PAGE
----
Housing Trends: US Home Prices Expected to Rise 13.6% Over Next Year, Zillow Estimates

Family with two boys (4 and 6 years) standing in front of house with FOR SALE sign in front yard.
kali9 / Getty Images

If you’re in the market to buy a new home, there’s some good news and some … okay,  there’s not a lot of good news. The bad news is this: A continued tight supply of available homes in the United States is likely to push prices up by double-digits over the next year following an even bigger gain in 2021.

See: 7 Ways To Avoid Homebuyer BurnoutFind: Overwhelming Number of Homebuyers Willing To Rent Indoor and Outdoor Spaces as Side Hustle — Are You?

U.S. home values are forecast to rise 13.6% between October 2021 and October 2022, according to the latest estimates from Zillow Research. That’s on top of an expected 19.5% gain for all of 2021. Zillow sees existing home sales reaching 6.12 million units in 2021, up 8.5% from last year.

“The strong long-term outlook is driven by our expectations for tight market conditions to persist, with demand for housing exceeding the supply of available homes,” Zillow said on its website.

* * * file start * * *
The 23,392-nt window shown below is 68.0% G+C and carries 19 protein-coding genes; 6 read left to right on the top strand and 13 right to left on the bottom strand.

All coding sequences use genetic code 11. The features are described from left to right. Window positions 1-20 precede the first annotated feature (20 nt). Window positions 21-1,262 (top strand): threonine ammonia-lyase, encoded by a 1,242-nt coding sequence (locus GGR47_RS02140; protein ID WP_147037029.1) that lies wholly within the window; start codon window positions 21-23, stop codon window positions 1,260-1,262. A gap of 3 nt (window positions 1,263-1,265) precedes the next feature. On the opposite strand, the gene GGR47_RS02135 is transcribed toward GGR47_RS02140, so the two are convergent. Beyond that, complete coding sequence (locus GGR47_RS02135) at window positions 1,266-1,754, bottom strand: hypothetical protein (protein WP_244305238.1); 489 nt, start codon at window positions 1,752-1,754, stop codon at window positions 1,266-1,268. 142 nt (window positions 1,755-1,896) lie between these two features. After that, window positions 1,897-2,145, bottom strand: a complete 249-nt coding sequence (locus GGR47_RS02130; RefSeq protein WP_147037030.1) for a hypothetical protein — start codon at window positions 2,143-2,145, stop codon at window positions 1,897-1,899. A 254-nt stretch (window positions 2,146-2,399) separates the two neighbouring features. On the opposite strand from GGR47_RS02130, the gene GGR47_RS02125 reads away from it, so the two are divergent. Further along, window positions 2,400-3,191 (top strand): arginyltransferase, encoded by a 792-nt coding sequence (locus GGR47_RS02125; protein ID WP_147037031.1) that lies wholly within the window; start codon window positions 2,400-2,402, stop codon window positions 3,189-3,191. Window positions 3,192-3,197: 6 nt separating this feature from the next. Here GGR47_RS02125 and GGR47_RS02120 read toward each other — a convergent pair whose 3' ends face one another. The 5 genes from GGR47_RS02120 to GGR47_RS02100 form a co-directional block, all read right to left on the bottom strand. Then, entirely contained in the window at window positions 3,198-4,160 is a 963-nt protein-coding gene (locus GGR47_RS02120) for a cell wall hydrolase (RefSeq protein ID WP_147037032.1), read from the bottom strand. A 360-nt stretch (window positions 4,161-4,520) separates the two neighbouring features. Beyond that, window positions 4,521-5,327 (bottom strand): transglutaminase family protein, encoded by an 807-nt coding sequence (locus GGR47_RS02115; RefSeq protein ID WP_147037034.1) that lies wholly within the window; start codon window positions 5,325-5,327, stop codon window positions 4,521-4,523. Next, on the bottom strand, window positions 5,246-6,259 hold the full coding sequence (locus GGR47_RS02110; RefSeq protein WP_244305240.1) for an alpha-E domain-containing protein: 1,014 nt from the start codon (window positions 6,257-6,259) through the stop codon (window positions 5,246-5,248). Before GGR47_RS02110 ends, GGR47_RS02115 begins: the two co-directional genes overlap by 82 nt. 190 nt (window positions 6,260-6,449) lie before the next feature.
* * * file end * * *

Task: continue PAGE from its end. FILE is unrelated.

The typical home value in the U.S. was $312,728 as of Oct. 31, Zillow noted. An average increase of 13.6% would move that figure up to around $355,000.

Near term, home values are expected to climb 3.8% in the three-month period from October to January 2022. That’s slightly lower than the 4.4% growth previously forecast for September to December, amid a recent slowdown in home value growth during the summer and early fall.

Even with the higher prices, some Americans still have incentive to purchase homes because of historically low interest rates.

Investing for Everyone

“Though sharply rising home prices present affordability challenges for many, low mortgage rates continue to keep monthly payments manageable for those who can afford a down payment,” Zillow said.

See: How To Determine Your Home’s Value — and Why You ShouldFind: Are Cheap Old Houses Really Bargains? Beware of These Hidden Pitfalls and Traps

That might not last much longer, however. In terms of downside risks moving forward, Zillow cited the expiration of mortgage forbearance programs along with rising inflation, the latter of which “heightens the risk of near-term monetary policy tightening” and might result in higher mortgage rates.

More From GOBankingRates


See Today's Best
Banking Offers